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Employment Law

4 steps to stamp out anti-LGBT discrimination

Priority No. 1: Make sure everyone in your organization understands that you will not tolerate any form of anti-gay discrimination or harassment.

Be alert for persistent racist threat: nooses

The EEOC and plaintiff’s lawyers routinely sue employers that ignore racially hostile work environments. Those suits are almost impossible to beat if harassment takes the form of racist epithets and symbols such as nooses.

EEOC guidance covers how covid affects ADA, other laws

The EEOC has posted an updated and expanded technical assistance publication addressing questions arising under the federal equal employment opportunity laws related to the coronavirus pandemic.

Beware misclassifying covid-19 teleworkers

The mass, covid-inspired migration from office work to telework has been surprisingly seamless for many employees and employers. But in some cases, the move has triggered wage-and-hour compliance problems that few would have anticipated.

Poll: Racism at work a problem—elsewhere

How has your organization responded to the nationwide racial justice protests that exploded last month after the death of George Floyd? Here’s a snapshot, along with employees’ view of racism in the American workplace, based on a survey of 750 workers by marketing rating firm Clutch.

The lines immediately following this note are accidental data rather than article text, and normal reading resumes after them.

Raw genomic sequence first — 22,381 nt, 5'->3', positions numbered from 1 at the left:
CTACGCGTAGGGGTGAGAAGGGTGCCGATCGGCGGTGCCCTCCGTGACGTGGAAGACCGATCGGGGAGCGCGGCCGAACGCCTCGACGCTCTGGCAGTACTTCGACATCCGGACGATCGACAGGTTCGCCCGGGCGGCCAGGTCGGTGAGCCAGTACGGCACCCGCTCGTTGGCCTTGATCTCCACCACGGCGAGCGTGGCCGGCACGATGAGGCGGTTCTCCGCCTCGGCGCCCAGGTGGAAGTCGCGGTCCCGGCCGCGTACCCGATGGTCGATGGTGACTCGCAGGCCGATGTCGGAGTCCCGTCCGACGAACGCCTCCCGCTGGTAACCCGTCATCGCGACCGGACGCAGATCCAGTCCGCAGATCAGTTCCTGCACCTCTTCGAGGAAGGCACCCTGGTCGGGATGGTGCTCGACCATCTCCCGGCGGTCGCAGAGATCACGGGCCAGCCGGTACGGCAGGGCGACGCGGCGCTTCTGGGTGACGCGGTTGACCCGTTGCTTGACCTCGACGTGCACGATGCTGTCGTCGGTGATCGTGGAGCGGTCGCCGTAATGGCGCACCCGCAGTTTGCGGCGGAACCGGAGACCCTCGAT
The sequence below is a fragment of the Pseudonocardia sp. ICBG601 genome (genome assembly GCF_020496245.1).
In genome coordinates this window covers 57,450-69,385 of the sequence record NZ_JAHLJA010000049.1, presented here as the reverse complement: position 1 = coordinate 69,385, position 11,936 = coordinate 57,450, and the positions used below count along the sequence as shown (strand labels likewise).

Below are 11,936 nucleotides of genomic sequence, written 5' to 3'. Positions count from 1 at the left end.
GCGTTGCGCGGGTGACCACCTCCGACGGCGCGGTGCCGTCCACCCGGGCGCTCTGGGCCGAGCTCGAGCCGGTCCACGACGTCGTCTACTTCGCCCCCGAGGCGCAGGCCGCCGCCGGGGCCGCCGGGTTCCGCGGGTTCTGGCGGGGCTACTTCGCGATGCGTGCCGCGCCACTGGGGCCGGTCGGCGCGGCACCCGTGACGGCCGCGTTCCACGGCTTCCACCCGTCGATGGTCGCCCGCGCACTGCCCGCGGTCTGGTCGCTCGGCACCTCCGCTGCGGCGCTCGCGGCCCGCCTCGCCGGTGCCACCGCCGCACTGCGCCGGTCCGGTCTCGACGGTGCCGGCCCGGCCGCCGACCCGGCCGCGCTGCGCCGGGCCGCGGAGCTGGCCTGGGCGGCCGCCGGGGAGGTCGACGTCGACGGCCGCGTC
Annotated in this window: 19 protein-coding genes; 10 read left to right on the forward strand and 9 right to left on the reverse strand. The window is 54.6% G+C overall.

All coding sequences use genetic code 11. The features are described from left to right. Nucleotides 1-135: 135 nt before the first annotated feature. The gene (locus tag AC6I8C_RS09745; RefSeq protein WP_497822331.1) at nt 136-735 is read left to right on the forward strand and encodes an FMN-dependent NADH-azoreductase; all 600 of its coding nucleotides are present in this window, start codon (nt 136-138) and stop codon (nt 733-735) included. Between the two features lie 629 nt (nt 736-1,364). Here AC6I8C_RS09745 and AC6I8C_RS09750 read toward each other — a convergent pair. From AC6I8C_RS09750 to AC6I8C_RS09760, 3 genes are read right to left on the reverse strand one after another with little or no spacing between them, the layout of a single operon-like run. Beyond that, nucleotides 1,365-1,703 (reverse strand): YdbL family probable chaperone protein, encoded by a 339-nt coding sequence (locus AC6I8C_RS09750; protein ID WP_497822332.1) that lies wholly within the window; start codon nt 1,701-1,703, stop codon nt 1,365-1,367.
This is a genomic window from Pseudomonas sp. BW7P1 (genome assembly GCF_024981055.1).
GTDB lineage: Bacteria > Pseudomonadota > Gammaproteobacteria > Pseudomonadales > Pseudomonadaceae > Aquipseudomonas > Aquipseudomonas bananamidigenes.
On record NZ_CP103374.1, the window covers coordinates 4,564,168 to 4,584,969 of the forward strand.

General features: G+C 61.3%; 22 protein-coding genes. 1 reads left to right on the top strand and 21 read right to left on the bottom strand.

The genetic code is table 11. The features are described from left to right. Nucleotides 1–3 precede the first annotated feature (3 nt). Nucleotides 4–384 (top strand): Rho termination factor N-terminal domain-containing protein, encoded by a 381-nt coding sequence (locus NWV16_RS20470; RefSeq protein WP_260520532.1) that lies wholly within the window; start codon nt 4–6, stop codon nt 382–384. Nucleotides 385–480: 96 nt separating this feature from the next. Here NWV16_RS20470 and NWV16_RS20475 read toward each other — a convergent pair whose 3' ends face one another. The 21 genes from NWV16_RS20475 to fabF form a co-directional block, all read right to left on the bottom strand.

Employees can’t be fired because they are gay

The U.S. Supreme Court ruled June 15 that discrimination based on an employee’s status as a gay or transgender person is prohibited by the sex discrimination provisions of Title VII of the Civil Rights Act.

Technicalities not the best bet to win FLSA lawsuits

Employers can try to cite technicalities to get out of wage-and-hour liability, but they may run into trouble when they go up against real nit-picking experts: the federal government.

You, not employee, choose accommodation

Some disabled employees couch their ideas about the accommodations they want as demands, not suggestions. That’s when it pays to remember: The employer, not the employee, gets to choose the reasonable accommodation.

Most think workplace racism is a problem—elsewhere

Three-quarters of American workers (76%) think racism and discrimination is an issue at workplaces in the U.S., but only 44% think it’s an issue at their own workplace, according to a new survey by Clutch, a service that matches B2B suppliers and clients.

Texas firm pays to settle discrimination charges

A Texas company has paid a seven-figure sum to settle an EEOC lawsuit that accused managers of “pervasive use of racial slurs” and “circulating racist social media posts.”